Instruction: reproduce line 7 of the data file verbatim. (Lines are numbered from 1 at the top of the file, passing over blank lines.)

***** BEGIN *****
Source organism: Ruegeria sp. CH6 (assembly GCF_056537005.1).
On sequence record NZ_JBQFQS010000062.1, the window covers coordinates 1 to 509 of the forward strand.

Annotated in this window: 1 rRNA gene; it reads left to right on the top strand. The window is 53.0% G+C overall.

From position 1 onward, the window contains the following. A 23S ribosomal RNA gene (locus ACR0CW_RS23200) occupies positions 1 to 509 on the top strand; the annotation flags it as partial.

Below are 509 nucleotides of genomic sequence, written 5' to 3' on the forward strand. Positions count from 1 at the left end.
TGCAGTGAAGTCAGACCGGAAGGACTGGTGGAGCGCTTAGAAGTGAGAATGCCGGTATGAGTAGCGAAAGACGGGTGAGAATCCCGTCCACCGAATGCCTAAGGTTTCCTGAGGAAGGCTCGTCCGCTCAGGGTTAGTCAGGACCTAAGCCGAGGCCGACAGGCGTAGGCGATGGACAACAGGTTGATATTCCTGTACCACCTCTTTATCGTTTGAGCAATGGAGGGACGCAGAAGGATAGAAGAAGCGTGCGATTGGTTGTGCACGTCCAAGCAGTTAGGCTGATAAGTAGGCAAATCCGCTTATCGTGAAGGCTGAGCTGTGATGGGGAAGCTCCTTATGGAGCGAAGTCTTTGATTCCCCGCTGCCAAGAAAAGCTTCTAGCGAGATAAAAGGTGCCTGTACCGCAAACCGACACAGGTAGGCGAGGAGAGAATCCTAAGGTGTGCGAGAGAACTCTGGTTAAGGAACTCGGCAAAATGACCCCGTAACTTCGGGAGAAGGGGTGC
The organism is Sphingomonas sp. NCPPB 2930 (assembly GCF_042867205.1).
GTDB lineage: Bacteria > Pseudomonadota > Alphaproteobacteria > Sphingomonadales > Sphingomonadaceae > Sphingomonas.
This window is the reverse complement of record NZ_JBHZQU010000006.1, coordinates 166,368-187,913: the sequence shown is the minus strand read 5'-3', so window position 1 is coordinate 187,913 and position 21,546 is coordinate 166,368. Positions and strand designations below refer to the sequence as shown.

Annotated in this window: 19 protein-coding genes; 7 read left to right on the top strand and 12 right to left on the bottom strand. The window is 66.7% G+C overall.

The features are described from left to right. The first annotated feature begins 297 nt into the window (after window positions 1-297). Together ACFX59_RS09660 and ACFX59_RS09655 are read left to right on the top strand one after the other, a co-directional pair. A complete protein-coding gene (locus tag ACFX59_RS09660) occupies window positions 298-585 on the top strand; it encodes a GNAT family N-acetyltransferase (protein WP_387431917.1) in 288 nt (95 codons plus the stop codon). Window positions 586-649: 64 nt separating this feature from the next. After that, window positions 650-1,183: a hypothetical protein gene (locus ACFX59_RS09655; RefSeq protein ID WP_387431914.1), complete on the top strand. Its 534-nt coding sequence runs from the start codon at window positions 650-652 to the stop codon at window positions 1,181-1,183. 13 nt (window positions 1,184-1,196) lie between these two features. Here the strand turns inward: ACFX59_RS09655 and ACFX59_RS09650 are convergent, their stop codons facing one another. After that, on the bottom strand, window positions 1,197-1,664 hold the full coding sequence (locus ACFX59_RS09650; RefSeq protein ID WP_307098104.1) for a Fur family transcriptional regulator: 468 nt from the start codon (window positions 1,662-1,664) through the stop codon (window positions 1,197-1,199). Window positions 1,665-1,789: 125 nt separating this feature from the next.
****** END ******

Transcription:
The organism is Sphingomonas sp. NCPPB 2930 (assembly GCF_042867205.1).